Posted by David Bogner on April 5, 2004 | Permalink | Comments (1) | TrackBack

Thursday, April 01, 2004

Great Mysteries Vol. I

The Discovery Channel and National Geographic are chock full of amazing stories about herds of elephants and zebras making instinctive migrations across the Serengeti generation after generation. We all know about the inexplicable ability of salmon to return to their spawning grounds year after year, and the uncanny ability of seals and walruses to return to the same arctic cliffs and ledges to bear their young without benefit of OnStar® or GPS.

So why am I baffled about how all children seem to instinctively know that vomit is a problem they can only bring to daddy?

This morning, around 5:00AM (has any kid in the history of the world ever thrown up in the afternoon???) my daughter Ariella nudged me awake to inform me she wasn’t feeling well.

Now for all you non-fathers out there… nothing, but nothing will yank you out of a sound sleep faster than a moaning kid complaining of ‘not feeling well’ six inches from your ear. As I vaulted out of bed and started ‘guiding her briskly’ (translation: giving her the bum’s rush) towards our bathroom (carefully pointing the moaning part away from me) she tearfully informed me that this morning’s revelry had been underway for some time…that is, she had already redecorated the floor in the upstairs hallway and guestroom in the festive colors of last night’s dinner.

Now, mothers may wear the badge of labor and delivery on their sleeves like combat medals, but where are those brave souls when the vomit hits the floor? Nowhere to be found, I can assure you!

After getting Ari settled comfortably in front of a movie in the living room, I did the ‘condemned man’ walk up the stairs to survey the damage. No matter how many times a father has cleaned up his children’s messes, he is never fully prepared for the next one. Suffice it to say, if a spot ever opens up in one of the NYPD Homicide Squads, I can point proudly to my own resume of grisly crime scenes.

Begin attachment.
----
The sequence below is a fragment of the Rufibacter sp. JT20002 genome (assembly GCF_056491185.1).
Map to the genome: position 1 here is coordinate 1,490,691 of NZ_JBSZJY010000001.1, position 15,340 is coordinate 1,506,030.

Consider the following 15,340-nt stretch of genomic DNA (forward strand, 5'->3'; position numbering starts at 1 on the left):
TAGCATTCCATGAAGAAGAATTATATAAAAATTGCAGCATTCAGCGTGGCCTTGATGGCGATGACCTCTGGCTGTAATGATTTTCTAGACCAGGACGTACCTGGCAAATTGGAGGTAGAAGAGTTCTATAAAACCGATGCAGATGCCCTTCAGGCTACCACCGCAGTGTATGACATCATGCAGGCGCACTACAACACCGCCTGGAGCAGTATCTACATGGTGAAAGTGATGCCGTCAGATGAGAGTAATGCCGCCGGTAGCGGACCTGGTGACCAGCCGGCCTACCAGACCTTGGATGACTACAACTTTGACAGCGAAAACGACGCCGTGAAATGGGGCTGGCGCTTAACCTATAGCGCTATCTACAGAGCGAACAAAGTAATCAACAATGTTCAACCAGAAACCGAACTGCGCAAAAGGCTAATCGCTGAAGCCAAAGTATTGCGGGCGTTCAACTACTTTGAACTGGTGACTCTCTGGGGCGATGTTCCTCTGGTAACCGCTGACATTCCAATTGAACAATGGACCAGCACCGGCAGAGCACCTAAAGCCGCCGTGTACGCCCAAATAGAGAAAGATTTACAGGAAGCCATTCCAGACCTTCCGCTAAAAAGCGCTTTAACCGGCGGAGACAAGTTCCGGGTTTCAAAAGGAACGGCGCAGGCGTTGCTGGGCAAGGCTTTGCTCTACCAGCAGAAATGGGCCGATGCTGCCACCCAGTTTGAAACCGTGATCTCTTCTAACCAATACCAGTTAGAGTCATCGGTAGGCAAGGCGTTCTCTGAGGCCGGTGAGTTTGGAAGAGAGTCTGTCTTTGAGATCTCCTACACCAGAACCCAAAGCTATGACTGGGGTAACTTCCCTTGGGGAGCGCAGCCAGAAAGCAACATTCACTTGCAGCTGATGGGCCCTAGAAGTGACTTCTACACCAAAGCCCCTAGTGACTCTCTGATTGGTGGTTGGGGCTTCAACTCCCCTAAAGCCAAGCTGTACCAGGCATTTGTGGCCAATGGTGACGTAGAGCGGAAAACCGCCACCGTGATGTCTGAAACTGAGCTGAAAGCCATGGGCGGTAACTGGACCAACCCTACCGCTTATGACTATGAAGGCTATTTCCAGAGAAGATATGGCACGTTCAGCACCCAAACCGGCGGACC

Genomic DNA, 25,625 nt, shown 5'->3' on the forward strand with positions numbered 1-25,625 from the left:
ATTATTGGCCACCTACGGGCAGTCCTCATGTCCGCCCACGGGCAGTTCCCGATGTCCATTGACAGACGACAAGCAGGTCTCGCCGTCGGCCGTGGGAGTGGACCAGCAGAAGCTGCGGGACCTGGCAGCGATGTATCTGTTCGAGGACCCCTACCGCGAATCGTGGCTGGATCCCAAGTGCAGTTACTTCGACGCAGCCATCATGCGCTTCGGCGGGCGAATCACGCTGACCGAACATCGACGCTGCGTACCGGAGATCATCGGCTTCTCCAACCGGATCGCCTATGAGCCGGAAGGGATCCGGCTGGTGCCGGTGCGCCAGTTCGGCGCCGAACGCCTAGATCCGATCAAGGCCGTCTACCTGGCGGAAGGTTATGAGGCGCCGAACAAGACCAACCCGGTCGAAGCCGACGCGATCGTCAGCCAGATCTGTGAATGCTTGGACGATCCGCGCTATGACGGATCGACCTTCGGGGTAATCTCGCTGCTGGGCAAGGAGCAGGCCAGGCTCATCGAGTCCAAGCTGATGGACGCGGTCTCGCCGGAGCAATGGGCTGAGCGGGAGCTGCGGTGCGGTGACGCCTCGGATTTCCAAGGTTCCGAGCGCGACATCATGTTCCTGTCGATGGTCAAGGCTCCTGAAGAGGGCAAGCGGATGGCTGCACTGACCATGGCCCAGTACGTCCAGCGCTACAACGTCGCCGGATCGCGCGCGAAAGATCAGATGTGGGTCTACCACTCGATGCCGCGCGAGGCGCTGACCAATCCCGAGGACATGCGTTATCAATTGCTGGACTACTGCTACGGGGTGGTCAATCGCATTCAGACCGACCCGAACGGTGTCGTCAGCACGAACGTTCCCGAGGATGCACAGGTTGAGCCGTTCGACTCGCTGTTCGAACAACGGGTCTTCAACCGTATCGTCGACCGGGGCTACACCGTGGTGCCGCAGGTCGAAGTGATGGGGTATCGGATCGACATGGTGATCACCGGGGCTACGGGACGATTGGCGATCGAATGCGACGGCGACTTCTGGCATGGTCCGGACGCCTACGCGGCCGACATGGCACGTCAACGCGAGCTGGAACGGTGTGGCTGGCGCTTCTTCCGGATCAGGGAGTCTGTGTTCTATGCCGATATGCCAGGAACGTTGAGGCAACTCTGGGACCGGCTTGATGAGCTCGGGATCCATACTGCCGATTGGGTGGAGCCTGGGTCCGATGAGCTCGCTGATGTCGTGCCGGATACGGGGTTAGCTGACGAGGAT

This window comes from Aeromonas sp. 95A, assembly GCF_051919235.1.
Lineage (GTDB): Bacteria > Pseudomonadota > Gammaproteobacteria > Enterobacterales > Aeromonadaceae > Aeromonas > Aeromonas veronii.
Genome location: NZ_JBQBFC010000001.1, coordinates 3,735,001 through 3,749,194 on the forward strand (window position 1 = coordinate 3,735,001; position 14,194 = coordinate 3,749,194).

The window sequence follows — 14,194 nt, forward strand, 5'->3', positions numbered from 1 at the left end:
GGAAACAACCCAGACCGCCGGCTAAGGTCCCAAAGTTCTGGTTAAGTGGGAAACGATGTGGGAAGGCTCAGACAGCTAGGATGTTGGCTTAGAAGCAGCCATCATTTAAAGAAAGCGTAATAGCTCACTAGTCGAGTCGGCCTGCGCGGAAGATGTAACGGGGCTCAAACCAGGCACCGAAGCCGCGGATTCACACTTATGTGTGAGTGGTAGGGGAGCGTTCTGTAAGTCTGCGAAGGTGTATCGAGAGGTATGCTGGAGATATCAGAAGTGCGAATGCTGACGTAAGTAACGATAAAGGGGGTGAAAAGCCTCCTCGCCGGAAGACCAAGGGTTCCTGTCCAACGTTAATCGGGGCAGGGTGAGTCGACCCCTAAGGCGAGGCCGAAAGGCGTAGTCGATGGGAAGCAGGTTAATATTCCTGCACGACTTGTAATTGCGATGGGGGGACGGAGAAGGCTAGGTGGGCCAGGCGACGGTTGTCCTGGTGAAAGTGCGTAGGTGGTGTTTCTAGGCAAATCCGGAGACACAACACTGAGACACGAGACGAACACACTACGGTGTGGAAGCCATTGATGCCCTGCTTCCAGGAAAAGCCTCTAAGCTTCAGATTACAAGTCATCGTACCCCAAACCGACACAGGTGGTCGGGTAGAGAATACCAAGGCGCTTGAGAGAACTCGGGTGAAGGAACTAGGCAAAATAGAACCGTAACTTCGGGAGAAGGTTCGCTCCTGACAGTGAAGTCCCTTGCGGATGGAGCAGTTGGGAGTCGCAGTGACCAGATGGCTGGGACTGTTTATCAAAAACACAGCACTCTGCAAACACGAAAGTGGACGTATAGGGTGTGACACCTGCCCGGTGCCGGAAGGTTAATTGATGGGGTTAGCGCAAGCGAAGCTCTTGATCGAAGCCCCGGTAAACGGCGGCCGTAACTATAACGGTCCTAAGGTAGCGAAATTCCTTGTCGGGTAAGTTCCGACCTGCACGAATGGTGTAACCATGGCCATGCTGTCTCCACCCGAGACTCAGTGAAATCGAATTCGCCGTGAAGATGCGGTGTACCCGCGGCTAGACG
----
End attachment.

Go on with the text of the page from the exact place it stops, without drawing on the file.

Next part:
The funny part is, I have crystal clear recollections of waking my father with plenty of early morning emergencies. It would never have occurred to me to go to my mom…the ‘on-call’ light was only lit on dad’s side of the bed. I can also remember plenty of times when I waited a little too long for the rumbling in my stomach to reach critical mass, or took a wrong turn on the way to the bathroom. Yeah, you got it… “Dad, I’m not feeling well”.

You might be asking, ‘why didn’t you wake up your wife for help?’ The simple answer is I didn’t want to clean up two messes. Just as there are housekeepers that ‘don’t do windows’…my lovely wife ‘doesn’t do vomit’. Fair enough.

I guess if our lives were ever made into an Animal Kingdom special, the announcer (in hushed tones) would point out to the viewers ‘the instinctive division of labor in the typical human family’: “Notice how the mother human births and feeds the young while the father human intuitively takes responsibility for cleaning up the unspeakable mess the kids make when they are sick…”.

All I can say is, it’s a good thing our kids are cute…otherwise I could see why, in some species, fathers eat their young.

Posted by David Bogner on April 1, 2004 | Permalink | Comments (2) | TrackBack